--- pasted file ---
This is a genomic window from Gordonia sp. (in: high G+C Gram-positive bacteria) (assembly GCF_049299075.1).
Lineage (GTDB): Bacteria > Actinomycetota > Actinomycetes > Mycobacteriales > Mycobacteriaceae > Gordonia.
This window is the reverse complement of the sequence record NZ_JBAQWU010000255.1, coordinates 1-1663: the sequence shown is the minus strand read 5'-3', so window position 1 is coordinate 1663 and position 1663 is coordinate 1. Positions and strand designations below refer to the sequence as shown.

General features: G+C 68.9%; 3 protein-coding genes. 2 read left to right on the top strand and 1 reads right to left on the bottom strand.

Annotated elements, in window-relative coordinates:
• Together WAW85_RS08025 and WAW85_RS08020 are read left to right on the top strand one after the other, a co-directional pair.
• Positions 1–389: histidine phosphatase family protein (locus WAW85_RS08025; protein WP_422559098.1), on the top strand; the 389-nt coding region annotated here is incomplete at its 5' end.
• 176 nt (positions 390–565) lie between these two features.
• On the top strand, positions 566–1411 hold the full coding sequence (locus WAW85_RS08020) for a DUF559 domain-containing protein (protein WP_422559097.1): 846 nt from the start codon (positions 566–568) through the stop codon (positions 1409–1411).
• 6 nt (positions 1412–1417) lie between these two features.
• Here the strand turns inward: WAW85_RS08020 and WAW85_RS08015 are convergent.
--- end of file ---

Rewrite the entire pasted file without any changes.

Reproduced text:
This is a genomic window from Gordonia sp. (in: high G+C Gram-positive bacteria) (assembly GCF_049299075.1).
Lineage (GTDB): Bacteria > Actinomycetota > Actinomycetes > Mycobacteriales > Mycobacteriaceae > Gordonia.
This window is the reverse complement of the sequence record NZ_JBAQWU010000255.1, coordinates 1-1663: the sequence shown is the minus strand read 5'-3', so window position 1 is coordinate 1663 and position 1663 is coordinate 1. Positions and strand designations below refer to the sequence as shown.

General features: G+C 68.9%; 3 protein-coding genes. 2 read left to right on the top strand and 1 reads right to left on the bottom strand.

Annotated elements, in window-relative coordinates:
• Together WAW85_RS08025 and WAW85_RS08020 are read left to right on the top strand one after the other, a co-directional pair.
• Positions 1–389: histidine phosphatase family protein (locus WAW85_RS08025; protein WP_422559098.1), on the top strand; the 389-nt coding region annotated here is incomplete at its 5' end.
• 176 nt (positions 390–565) lie between these two features.
• On the top strand, positions 566–1411 hold the full coding sequence (locus WAW85_RS08020) for a DUF559 domain-containing protein (protein WP_422559097.1): 846 nt from the start codon (positions 566–568) through the stop codon (positions 1409–1411).
• 6 nt (positions 1412–1417) lie between these two features.
• Here the strand turns inward: WAW85_RS08020 and WAW85_RS08015 are convergent.